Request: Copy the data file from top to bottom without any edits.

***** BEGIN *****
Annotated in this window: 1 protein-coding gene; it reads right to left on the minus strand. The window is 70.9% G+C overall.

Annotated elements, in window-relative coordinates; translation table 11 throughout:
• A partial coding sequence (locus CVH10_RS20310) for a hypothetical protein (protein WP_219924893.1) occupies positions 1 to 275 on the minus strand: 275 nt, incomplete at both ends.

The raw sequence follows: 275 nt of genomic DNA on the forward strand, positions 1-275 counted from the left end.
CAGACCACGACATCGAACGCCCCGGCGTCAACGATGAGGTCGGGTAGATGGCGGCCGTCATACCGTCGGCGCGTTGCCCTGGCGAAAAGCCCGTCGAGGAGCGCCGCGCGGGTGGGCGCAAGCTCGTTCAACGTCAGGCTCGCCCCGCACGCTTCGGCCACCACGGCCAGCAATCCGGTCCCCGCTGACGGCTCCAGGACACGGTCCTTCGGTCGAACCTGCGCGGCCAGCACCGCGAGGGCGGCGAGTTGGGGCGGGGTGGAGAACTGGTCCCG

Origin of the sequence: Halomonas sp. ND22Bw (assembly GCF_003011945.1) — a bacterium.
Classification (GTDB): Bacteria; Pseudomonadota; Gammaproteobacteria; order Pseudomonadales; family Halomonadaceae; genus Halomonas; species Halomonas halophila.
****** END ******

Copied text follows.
Annotated in this window: 1 protein-coding gene; it reads right to left on the minus strand. The window is 70.9% G+C overall.

Annotated elements, in window-relative coordinates; translation table 11 throughout:
• A partial coding sequence (locus CVH10_RS20310) for a hypothetical protein (protein WP_219924893.1) occupies positions 1 to 275 on the minus strand: 275 nt, incomplete at both ends.

The raw sequence follows: 275 nt of genomic DNA on the forward strand, positions 1-275 counted from the left end.
CAGACCACGACATCGAACGCCCCGGCGTCAACGATGAGGTCGGGTAGATGGCGGCCGTCATACCGTCGGCGCGTTGCCCTGGCGAAAAGCCCGTCGAGGAGCGCCGCGCGGGTGGGCGCAAGCTCGTTCAACGTCAGGCTCGCCCCGCACGCTTCGGCCACCACGGCCAGCAATCCGGTCCCCGCTGACGGCTCCAGGACACGGTCCTTCGGTCGAACCTGCGCGGCCAGCACCGCGAGGGCGGCGAGTTGGGGCGGGGTGGAGAACTGGTCCCG

Origin of the sequence: Halomonas sp. ND22Bw (assembly GCF_003011945.1) — a bacterium.
Classification (GTDB): Bacteria; Pseudomonadota; Gammaproteobacteria; order Pseudomonadales; family Halomonadaceae; genus Halomonas; species Halomonas halophila.